But after being almost knocked out of the frame by the immediate shock of the Italian's kerbside clout, the Elise is quick to start clawing its way back. Fact is, it has the better 'office'. Sliding behind the Ferrari's wheel may be a whole lot easier than even contemplating the graceless contortions required to enter the 111R with its roof in place, but the CS's bare metal 'n' carbon cabin with its rubber mats and drilled pedals feels like a boxy, upright saloon's by comparison, despite its uncompromising, ultra-grippy, fixed backrest bucket seats. That said, the Ferrari's interior stowage is surprisingly generous (especially the wide door pockets) and visibility only get-away-with-it good.
The broad sills that make getting into the Lotus so awkward undoubtedly narrow the cabin but also enhance the feeling of intimacy and snug security once ensconced. And the driving position nudges perfection. Maybe the leanly padded but shapely buckets could do with a little more under-thigh support, but the relative positioning of the deliciously tiny steering wheel and the all-aluminium gearlever are spot on. And while the straight-ahead pedals are quite dainty, they're extremely well spaced, allowing peachy heel-and-toe downshifts if you're so inclined. The paddle-shift CS has only two pedals, of course, and it's just as well because the footwell is quite cramped.
So the Lotus is lower, easier to see out of and should, thanks to those prominent, razor-edged wheelarches, feel more threadable and confidence-building. But perhaps the confidence thing isn't entirely unrelated to the nature of the engines slung between these cars' axles. The 425bhp quad-cam V8 of the 360 CS is possibly the world's most intense production engine: loud, manic and utterly magnificent. It has over twice the power and double the cylinders of the Lotus's 16-valve four and a 1421b ft torque advantage. But although the Ferrari weighs 420kg more, it scores a power-to-weight ratio of 328bhp per tonne against the Lotus's 220bhp: awesome plays merely impressive. So while the 111R's lightness is something of a leveller, it's not nearly good enough for a would-be Ferrari assasin to get the job done against the clock. The Elise nails 60mph in a fraction over five seconds, 0-100mph in 13 and winds out to 143mph. It's one fast Elise.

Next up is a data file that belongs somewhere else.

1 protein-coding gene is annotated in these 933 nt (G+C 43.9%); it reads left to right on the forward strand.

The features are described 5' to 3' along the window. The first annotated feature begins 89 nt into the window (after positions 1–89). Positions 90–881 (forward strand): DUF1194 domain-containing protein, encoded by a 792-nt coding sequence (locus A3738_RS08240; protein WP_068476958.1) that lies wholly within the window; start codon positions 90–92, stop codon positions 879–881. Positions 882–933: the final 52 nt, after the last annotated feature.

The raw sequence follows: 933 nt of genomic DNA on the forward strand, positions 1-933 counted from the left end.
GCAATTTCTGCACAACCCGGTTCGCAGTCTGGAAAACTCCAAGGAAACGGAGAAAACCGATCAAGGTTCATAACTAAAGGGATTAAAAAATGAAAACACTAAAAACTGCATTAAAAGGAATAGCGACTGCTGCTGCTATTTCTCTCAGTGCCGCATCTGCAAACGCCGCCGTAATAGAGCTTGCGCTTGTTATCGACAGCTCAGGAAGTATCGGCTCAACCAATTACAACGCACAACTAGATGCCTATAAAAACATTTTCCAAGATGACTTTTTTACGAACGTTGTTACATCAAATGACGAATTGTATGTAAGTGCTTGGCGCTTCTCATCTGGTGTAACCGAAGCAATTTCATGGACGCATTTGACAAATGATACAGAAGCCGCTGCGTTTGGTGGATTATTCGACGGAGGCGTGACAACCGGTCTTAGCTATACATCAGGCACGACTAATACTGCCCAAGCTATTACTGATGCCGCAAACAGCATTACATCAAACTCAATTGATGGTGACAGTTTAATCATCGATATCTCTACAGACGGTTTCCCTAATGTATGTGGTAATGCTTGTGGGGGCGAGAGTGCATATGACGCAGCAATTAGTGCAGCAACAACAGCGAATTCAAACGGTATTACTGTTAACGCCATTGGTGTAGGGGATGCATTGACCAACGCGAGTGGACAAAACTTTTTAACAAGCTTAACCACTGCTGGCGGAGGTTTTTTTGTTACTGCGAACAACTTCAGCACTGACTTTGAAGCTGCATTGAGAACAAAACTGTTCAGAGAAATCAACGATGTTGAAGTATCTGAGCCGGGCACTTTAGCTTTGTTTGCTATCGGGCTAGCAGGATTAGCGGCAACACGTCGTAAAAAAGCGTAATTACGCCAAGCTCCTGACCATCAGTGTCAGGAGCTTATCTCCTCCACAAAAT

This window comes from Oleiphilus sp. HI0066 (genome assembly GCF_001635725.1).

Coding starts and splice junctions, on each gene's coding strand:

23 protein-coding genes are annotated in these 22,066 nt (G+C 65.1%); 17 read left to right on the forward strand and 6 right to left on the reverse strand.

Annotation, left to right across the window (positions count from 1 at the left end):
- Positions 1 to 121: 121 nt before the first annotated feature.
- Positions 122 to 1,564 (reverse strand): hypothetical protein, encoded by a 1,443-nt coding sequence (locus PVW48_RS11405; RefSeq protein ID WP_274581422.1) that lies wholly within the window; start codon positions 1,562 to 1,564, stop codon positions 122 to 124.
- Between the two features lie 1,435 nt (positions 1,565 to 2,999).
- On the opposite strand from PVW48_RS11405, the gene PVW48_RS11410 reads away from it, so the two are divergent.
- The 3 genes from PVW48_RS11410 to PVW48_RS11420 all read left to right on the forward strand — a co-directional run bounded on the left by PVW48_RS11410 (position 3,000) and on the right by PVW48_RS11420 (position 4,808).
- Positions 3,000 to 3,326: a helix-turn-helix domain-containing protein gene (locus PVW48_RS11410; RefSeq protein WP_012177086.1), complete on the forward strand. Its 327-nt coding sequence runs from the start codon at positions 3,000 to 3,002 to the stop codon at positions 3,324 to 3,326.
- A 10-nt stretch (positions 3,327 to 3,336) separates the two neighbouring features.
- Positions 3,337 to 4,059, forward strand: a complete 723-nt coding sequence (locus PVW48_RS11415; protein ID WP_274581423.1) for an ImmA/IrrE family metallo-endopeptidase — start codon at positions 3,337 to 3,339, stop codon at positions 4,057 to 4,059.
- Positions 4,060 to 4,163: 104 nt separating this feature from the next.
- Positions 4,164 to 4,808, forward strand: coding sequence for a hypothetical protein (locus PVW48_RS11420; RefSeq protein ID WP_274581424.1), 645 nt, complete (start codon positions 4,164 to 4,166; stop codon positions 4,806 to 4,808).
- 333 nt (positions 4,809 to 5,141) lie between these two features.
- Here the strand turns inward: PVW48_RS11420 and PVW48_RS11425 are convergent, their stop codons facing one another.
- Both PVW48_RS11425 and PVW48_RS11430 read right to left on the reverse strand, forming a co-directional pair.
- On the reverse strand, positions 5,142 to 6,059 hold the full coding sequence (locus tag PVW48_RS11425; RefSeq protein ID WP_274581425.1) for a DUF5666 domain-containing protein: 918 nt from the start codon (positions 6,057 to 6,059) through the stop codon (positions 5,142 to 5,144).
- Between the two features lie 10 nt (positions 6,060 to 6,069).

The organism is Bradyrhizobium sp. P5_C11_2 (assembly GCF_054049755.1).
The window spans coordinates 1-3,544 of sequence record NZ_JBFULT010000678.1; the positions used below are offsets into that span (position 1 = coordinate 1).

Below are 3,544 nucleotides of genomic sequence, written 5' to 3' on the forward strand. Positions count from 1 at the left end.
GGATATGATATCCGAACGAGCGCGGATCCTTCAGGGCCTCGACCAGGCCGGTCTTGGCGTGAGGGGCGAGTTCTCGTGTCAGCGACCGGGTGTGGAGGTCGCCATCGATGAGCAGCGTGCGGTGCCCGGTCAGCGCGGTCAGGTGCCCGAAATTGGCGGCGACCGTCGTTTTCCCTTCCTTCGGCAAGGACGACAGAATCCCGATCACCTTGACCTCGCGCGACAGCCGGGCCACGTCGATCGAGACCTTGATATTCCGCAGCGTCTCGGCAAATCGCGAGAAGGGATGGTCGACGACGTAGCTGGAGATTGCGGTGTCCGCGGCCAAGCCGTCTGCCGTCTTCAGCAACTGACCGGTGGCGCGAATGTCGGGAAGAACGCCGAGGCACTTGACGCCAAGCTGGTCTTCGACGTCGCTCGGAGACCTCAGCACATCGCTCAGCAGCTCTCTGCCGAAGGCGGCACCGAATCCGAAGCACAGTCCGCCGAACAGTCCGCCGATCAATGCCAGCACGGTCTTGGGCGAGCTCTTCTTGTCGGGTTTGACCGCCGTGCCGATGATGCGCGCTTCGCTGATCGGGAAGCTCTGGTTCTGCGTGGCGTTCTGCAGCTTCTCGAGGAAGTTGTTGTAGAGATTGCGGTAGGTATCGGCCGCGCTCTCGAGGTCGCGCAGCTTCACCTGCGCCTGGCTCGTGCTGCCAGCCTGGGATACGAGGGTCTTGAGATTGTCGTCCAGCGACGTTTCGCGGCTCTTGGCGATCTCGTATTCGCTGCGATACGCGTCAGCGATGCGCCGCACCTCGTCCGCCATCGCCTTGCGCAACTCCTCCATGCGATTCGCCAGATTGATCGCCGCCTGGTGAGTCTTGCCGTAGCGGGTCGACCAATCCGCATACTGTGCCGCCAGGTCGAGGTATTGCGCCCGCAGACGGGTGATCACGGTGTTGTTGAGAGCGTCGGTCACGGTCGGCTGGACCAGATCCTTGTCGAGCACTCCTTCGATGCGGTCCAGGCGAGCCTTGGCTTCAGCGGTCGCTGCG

The CS, though, is potentially much faster. Get the start right (tricky, and the launch control isn't a huge help, dialling in too much wheelspin) and the CS is even faster than the Elise to 60mph. After that things get more extreme: the Ferrari starts to accelerate with a sustained intensity to which the Lotus has no honest answer, cutting loose by around three seconds at the ton on the way to its 190mph-plus top speed.
It's a phenomenal experience. The engine's dizzy outputs arc spat at the tarmac in six perfectly judged gobs of scalp-prickling fury with just 150 millisecond pauses in between. I've never been a great fan of the 360's Fl box but it's been honed and finessed to the point where it's now smooth and well mannered around town and, in Race mode, works brilliantly. As if that isn't enough, the Stradale's exhaust note at flat chat is loud and penetrating enough to blow chunks off the Lotus's receding nose and curdle milk in the fridges of nearby houses. The weapons-grade sonic onslaught that accompanies its progress is extraordinary, unforgettable and deeply addictive.
But ease the volume back from 11 to, say, eight, remove 30 per cent of the spite and fury and you have the Lotus. Going hard is essentially the same deal. Which makes following the Ferrari in the 111R almost spooky. The Elise tries to shadow the CS, homing in at a dizzy 7800rpm like a cruise missile and, up to 8Omph at least, it comes tantalisingly close to pulling it off.